A UK government agency has advised headteachers to ask the police to help manage the situation if they believe protests could take place at their schools over their participation in the COVID-19 vaccination programme.
Ministers confirmed on Monday that children aged 12 to 15 will be offered a COVID-19 vaccine as early as next week.
In guidance published on Wednesday, the UK Health Security Agency (UKHSA) told school authorities: “We know that some schools are receiving campaign letters and emails with misinformation about the vaccine programme and would like advice on how to handle protests in the event they were to take place at school.”
The agency said schools should get in touch with the School Age Immunisation Service (SAIS) team at the first opportunity to understand “what security planning they have in place, and what if any actions they recommend you carry out ahead of vaccinations in your school.”
“In the event of a protest or disruptive activity outside a school, or if schools know a protest is planned, they should alert the SAIS provider, Local Authority, and police contacts to discuss the best way to manage the situation,” it recommended.
UKHSA also said it was aware some schools have received letters or emails which contain “false or misleading information” about the safety, efficacy, and purpose of the COVID-19 vaccination programme.
It advised headteachers “not to engage directly” to the so-called “misinformation.” Instead, they are told to “acknowledge receipt of concerns” and “refer to the latest scientific guidance on the issue.”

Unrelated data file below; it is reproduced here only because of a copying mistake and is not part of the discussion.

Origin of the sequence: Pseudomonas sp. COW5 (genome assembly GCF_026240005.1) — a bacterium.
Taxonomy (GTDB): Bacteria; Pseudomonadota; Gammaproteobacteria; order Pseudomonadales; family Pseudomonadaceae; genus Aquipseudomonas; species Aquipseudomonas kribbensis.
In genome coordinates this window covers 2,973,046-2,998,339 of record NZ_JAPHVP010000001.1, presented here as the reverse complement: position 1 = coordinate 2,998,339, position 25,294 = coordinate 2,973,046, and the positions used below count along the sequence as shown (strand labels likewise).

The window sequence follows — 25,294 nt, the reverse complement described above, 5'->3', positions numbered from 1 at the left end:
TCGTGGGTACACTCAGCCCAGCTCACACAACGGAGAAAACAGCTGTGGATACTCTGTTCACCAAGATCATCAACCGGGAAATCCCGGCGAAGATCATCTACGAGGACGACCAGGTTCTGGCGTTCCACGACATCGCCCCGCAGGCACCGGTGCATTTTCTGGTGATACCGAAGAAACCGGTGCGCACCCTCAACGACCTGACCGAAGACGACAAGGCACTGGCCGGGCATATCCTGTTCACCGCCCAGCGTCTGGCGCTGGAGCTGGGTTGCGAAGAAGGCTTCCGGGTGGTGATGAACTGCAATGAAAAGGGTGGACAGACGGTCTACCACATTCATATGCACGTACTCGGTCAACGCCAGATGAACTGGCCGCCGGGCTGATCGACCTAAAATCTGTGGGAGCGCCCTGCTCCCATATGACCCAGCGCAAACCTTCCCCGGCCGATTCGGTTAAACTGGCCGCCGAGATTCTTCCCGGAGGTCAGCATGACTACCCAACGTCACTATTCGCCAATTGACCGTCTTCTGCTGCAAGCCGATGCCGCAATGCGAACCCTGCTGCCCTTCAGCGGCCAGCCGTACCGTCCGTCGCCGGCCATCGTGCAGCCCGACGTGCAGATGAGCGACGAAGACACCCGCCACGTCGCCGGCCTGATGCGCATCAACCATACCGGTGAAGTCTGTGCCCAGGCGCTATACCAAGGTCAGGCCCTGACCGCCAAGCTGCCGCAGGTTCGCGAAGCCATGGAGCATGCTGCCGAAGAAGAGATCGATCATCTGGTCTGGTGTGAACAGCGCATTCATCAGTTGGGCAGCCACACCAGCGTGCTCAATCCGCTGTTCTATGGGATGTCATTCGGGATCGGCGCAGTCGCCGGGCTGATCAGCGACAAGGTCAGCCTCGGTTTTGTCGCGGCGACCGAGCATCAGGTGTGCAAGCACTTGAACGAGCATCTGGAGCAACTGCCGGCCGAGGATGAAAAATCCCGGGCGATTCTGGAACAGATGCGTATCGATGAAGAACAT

The guidance confirms that children who are 12 or over on the day the SAIS team visits a school will be offered a vaccine, and the vaccines will be administered by healthcare staff working with the school.
The SAIS provider will seek consent from parents, but the guidance said: “In secondary schools, some older children may be sufficiently mature to provide their own consent.”
“This sometimes occurs if a parent has not returned a consent form but the child still wishes to have the vaccine on the day of the session,” it said.
The guidance said: “There have been a small number of cases of inflammation of the heart called myocarditis or pericarditis, reported very rarely after COVID-19 vaccines.”
It said most of these cases recovered within a few days, but “urgent medical advice should be sought” if a child develops chest pain, shortness of breath, or “feelings of having a fast-beating, fluttering, or pounding heart” in the seven days following vaccination.
PA contributed to this report.